However, for the electorate it appears a majority are resigned to the fact that it will take 3 general elections to sort out the political aftermath of 2008. A majority gave FF and the Glasrai a well deserved electoral kicking in 2011; and a majority now seem resolved to give FG and Labour an electoral kicking on 26 Feb. I suspect they would much prefer to have a more competent, less hubristic government and a credible government-in-waiting. Now they have neither. Most voters were broadly satisfied with the 2 and half party system that prevailed from 1932 to 2011. But before they’ll get to replacing that system a majority seem bent on giving the current shower a good kicking. And it is well deserved.

“I make no bones about the fact that it is my view that the overwhelming national need is to dissect the accounts of Ireland Inc. and present them in an understandable format to the electorate. This problem is evidently too close to home to generate useful debate. What we have instead is auction politics buying, as the phrase has it, the voter with his/her own money. This folie a deux – between politicians and the electorate – is evident in all democracies but carried to extremes in Ireland because the budgetary “facts” are so much confetti. (There is a certain logic to this delusional relationship. Every voter thinks that it is some other voter will pay the bill. The politicians know this).”

DOCM – are you actually sure about the above? Do you actually believe it? It completely contradicts both common and not-so-common sense.

The ‘electorate’ – whomsoever they are, have little interest in our so-called National Accounts. Its one big boring bore. Politicians seeking election will avoid (like the plague) all mention of National Accounts. It attracts neither interest nor votes. Now, flooding – there’s one for ye!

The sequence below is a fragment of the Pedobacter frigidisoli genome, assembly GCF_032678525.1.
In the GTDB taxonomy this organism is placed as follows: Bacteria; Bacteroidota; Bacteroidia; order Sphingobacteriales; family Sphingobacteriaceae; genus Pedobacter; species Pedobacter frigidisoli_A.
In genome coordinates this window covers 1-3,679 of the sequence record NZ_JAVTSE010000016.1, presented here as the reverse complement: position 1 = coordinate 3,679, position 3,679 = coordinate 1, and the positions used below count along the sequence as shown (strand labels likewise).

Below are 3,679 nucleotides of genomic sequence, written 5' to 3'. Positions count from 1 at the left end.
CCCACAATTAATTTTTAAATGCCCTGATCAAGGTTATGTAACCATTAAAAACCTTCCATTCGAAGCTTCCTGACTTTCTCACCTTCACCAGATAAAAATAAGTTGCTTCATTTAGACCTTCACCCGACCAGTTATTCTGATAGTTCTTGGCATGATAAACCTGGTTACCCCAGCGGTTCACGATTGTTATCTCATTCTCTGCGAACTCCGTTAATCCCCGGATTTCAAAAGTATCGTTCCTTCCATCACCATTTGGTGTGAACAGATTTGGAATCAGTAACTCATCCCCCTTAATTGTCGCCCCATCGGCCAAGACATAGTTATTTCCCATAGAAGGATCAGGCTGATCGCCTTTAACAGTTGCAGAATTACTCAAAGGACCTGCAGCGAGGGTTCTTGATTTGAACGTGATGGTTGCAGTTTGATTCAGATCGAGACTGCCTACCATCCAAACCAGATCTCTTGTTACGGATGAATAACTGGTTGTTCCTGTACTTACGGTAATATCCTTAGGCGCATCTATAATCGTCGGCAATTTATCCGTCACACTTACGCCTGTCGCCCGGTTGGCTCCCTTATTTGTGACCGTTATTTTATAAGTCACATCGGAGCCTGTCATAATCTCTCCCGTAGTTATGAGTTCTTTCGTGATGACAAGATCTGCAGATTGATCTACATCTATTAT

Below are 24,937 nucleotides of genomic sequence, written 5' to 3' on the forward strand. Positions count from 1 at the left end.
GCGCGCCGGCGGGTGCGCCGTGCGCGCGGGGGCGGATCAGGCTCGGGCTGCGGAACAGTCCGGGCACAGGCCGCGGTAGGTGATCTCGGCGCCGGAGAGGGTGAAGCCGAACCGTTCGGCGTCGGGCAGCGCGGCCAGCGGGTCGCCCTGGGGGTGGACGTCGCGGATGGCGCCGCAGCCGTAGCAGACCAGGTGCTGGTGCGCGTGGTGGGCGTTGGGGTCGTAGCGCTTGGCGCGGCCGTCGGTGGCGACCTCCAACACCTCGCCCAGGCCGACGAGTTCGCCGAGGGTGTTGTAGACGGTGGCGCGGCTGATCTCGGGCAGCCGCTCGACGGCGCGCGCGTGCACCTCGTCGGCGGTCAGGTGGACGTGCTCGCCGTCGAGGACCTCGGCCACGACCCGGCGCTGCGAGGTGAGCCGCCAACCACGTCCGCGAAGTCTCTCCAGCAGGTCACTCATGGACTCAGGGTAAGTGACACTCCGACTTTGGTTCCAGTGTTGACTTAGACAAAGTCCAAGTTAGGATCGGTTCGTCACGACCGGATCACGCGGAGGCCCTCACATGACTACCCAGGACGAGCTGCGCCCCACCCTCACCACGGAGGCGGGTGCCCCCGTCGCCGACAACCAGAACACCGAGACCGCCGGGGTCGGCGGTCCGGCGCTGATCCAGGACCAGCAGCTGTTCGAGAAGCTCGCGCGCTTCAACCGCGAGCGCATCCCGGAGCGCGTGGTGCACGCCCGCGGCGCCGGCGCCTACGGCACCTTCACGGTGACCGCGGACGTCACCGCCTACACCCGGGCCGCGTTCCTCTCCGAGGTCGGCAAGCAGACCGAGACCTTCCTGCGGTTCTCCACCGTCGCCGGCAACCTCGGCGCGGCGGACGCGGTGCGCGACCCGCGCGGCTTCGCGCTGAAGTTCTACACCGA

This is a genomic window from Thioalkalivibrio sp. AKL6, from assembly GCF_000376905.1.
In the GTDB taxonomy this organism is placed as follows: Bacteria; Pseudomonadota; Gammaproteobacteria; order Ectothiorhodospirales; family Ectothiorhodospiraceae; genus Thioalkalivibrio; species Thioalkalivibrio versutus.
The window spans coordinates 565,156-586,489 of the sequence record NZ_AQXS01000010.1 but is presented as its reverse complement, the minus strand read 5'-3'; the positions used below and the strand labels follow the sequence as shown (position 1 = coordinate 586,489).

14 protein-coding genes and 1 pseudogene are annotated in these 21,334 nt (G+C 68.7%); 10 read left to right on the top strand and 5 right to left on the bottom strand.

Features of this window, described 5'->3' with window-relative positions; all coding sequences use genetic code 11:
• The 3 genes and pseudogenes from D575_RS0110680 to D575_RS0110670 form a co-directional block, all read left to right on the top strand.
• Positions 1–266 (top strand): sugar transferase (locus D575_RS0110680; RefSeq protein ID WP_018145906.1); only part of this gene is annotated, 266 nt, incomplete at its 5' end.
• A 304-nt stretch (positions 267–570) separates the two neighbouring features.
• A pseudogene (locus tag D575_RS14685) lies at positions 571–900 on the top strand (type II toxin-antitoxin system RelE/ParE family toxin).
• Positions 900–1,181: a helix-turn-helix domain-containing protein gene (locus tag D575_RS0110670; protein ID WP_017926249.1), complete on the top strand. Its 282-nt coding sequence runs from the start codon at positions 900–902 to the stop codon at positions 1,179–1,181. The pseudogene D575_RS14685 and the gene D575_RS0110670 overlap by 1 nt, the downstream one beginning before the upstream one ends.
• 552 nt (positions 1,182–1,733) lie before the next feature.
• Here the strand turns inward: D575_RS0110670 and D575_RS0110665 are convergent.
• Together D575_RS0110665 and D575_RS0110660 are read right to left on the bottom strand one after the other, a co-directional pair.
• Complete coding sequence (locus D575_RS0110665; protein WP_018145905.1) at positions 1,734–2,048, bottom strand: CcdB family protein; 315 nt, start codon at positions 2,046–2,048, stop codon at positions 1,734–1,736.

Sure we have ‘auction politics’ – but so what? Its Politics! Like as in “Local”. And as for this – “…folie a deux …” That is just plain dopey. Ireland is an ‘extreme’? I doubt it. Still, we do have STV-PR, which is almost, but not quite, unique.

Now, I’m not asserting that each Irish voter may be completely disinterested. I suspect that some are genuinely engaged, some semi-attached but the remainder just want to get as far away as possible.*

The only arithmetic our politicians really care about are the number of 1st preferences they get, the pattern of transfers and who will be last to be eliminated. QED.

* see: Preface to “Developing Attitude Toward Learning: or SMATS and SMUTS”. 2nd ed. Robert Mager (1984). p ix; “The Parable of King Amoeba”.

But for all the regulatory changes that policymakers can list, there are concerns that reforms have not gone far enough. Anat Admati of Stanford University wrote in this month’s National Institute Economic Review that the reforms had been “messy and unfocused”. “Instead of simple and cost-effective regulations to counter distorted incentives that harm the economy, regulators have devised extremely complex regulations that may not bring enough benefit to justify the costs but will allow the pretence of action,” she said.

@ PQ

By the way, there is another BOE paper which is of interest as it deals with the process of “money creation in a modern economy” and demonstrates that not only are there popular misunderstandings about the topic, which is hardly surprising, but that these are also prevalent in textbooks and the academic world generally, which is.

An example is the prevalent assumption that a “proper” central bank should be a source of limitless liquidity to banks in times of crisis. The BOE paper (page 3) states that reserves are supplied “in normal times ‘on demand’ .. to commercial banks in exchange for other assets on their balance sheets”.

The exchange element (and possible associated haircuts) is routinely ignored, leading to the conclusion in the case of Greece, for example, that the ECB “closed Greek banks”, and/or imposed capital controls, when it was the Greek government that did so, admittedly after losing a stand-off with the ECB which the previous Irish government at least had the sense not to engage in. Not, of course, a conclusion that the Banking Inquiry arrived at.